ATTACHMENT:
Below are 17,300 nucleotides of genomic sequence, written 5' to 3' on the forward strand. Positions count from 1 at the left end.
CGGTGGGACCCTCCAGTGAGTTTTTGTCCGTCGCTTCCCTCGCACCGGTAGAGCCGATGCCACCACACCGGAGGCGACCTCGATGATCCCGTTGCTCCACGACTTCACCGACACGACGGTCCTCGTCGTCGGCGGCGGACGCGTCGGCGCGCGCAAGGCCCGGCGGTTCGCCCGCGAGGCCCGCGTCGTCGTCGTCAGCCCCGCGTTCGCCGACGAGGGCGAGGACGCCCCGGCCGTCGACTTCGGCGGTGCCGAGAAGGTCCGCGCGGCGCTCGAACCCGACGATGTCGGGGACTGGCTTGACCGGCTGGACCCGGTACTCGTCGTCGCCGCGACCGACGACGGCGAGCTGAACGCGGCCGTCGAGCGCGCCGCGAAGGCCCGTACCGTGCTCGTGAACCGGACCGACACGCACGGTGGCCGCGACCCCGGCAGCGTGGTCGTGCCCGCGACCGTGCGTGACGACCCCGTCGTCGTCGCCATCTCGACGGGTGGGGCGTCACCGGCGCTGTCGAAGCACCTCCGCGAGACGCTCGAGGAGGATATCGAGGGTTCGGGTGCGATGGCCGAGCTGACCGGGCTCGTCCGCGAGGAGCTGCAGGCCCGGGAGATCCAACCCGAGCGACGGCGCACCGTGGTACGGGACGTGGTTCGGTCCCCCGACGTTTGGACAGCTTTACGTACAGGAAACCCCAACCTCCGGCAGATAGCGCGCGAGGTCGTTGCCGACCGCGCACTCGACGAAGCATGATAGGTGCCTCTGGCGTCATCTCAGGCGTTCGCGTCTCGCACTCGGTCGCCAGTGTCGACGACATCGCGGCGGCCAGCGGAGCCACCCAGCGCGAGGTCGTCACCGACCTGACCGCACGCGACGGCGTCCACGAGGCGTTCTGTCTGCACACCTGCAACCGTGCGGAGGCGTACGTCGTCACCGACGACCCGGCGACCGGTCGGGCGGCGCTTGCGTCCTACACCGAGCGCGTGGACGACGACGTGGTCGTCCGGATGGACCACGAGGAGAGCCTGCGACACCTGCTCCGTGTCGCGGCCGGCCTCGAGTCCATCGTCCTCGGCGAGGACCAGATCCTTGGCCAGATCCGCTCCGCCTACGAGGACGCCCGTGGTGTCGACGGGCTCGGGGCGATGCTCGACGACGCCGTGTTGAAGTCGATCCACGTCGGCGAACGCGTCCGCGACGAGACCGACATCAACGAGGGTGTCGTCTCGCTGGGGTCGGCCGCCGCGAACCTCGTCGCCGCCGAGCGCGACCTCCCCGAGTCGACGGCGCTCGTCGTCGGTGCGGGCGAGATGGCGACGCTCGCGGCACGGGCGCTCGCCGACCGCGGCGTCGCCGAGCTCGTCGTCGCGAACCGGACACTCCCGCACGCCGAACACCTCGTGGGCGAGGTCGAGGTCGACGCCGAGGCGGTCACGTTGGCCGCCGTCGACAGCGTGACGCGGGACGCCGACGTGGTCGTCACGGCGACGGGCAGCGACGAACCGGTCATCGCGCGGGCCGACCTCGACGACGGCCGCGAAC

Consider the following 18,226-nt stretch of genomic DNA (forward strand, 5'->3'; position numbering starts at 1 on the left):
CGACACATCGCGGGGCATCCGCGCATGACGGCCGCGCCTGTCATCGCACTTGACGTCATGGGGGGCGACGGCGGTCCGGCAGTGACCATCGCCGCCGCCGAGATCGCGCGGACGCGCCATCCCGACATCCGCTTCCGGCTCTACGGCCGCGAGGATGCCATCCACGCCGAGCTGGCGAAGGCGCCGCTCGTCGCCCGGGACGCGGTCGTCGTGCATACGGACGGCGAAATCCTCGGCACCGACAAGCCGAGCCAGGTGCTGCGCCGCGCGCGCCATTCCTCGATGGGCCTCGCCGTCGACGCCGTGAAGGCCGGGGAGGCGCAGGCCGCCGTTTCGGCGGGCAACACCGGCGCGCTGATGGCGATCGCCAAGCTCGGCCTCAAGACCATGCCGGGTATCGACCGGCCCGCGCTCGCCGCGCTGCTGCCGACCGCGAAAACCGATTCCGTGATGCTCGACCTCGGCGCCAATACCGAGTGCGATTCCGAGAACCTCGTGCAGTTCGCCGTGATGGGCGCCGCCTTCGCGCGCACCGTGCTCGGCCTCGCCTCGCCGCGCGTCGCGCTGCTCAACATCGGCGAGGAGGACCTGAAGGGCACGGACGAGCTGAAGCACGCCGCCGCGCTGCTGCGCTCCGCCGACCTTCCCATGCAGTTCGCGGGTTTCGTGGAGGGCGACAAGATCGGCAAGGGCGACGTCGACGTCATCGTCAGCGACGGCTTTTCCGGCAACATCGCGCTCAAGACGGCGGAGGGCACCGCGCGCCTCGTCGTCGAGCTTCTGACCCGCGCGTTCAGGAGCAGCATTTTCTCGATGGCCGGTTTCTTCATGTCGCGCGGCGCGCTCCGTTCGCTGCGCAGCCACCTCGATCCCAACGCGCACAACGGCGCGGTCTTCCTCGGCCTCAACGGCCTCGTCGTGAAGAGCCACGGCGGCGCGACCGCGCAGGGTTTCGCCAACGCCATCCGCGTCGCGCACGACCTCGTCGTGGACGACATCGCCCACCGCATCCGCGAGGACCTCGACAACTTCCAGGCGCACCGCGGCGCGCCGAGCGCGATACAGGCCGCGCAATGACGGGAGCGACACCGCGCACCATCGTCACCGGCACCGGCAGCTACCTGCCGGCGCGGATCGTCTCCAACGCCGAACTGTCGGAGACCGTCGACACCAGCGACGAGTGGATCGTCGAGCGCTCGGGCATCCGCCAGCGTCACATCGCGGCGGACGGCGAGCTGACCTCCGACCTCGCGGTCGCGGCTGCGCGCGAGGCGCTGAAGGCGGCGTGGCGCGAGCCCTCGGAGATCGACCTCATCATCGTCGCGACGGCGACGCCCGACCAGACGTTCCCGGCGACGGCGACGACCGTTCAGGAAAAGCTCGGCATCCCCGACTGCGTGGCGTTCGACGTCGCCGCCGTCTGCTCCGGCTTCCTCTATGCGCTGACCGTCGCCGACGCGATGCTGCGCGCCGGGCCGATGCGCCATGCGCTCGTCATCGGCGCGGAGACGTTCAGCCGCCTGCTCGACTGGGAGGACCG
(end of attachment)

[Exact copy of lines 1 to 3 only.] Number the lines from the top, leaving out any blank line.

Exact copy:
Below are 17,300 nucleotides of genomic sequence, written 5' to 3' on the forward strand. Positions count from 1 at the left end.
CGGTGGGACCCTCCAGTGAGTTTTTGTCCGTCGCTTCCCTCGCACCGGTAGAGCCGATGCCACCACACCGGAGGCGACCTCGATGATCCCGTTGCTCCACGACTTCACCGACACGACGGTCCTCGTCGTCGGCGGCGGACGCGTCGGCGCGCGCAAGGCCCGGCGGTTCGCCCGCGAGGCCCGCGTCGTCGTCGTCAGCCCCGCGTTCGCCGACGAGGGCGAGGACGCCCCGGCCGTCGACTTCGGCGGTGCCGAGAAGGTCCGCGCGGCGCTCGAACCCGACGATGTCGGGGACTGGCTTGACCGGCTGGACCCGGTACTCGTCGTCGCCGCGACCGACGACGGCGAGCTGAACGCGGCCGTCGAGCGCGCCGCGAAGGCCCGTACCGTGCTCGTGAACCGGACCGACACGCACGGTGGCCGCGACCCCGGCAGCGTGGTCGTGCCCGCGACCGTGCGTGACGACCCCGTCGTCGTCGCCATCTCGACGGGTGGGGCGTCACCGGCGCTGTCGAAGCACCTCCGCGAGACGCTCGAGGAGGATATCGAGGGTTCGGGTGCGATGGCCGAGCTGACCGGGCTCGTCCGCGAGGAGCTGCAGGCCCGGGAGATCCAACCCGAGCGACGGCGCACCGTGGTACGGGACGTGGTTCGGTCCCCCGACGTTTGGACAGCTTTACGTACAGGAAACCCCAACCTCCGGCAGATAGCGCGCGAGGTCGTTGCCGACCGCGCACTCGACGAAGCATGATAGGTGCCTCTGGCGTCATCTCAGGCGTTCGCGTCTCGCACTCGGTCGCCAGTGTCGACGACATCGCGGCGGCCAGCGGAGCCACCCAGCGCGAGGTCGTCACCGACCTGACCGCACGCGACGGCGTCCACGAGGCGTTCTGTCTGCACACCTGCAACCGTGCGGAGGCGTACGTCGTCACCGACGACCCGGCGACCGGTCGGGCGGCGCTTGCGTCCTACACCGAGCGCGTGGACGACGACGTGGTCGTCCGGATGGACCACGAGGAGAGCCTGCGACACCTGCTCCGTGTCGCGGCCGGCCTCGAGTCCATCGTCCTCGGCGAGGACCAGATCCTTGGCCAGATCCGCTCCGCCTACGAGGACGCCCGTGGTGTCGACGGGCTCGGGGCGATGCTCGACGACGCCGTGTTGAAGTCGATCCACGTCGGCGAACGCGTCCGCGACGAGACCGACATCAACGAGGGTGTCGTCTCGCTGGGGTCGGCCGCCGCGAACCTCGTCGCCGCCGAGCGCGACCTCCCCGAGTCGACGGCGCTCGTCGTCGGTGCGGGCGAGATGGCGACGCTCGCGGCACGGGCGCTCGCCGACCGCGGCGTCGCCGAGCTCGTCGTCGCGAACCGGACACTCCCGCACGCCGAACACCTCGTGGGCGAGGTCGAGGTCGACGCCGAGGCGGTCACGTTGGCCGCCGTCGACAGCGTGACGCGGGACGCCGACGTGGTCGTCACGGCGACGGGCAGCGACGAACCGGTCATCGCGCGGGCCGACCTCGACGACGGCCGCGAAC

Consider the following 18,226-nt stretch of genomic DNA (forward strand, 5'->3'; position numbering starts at 1 on the left):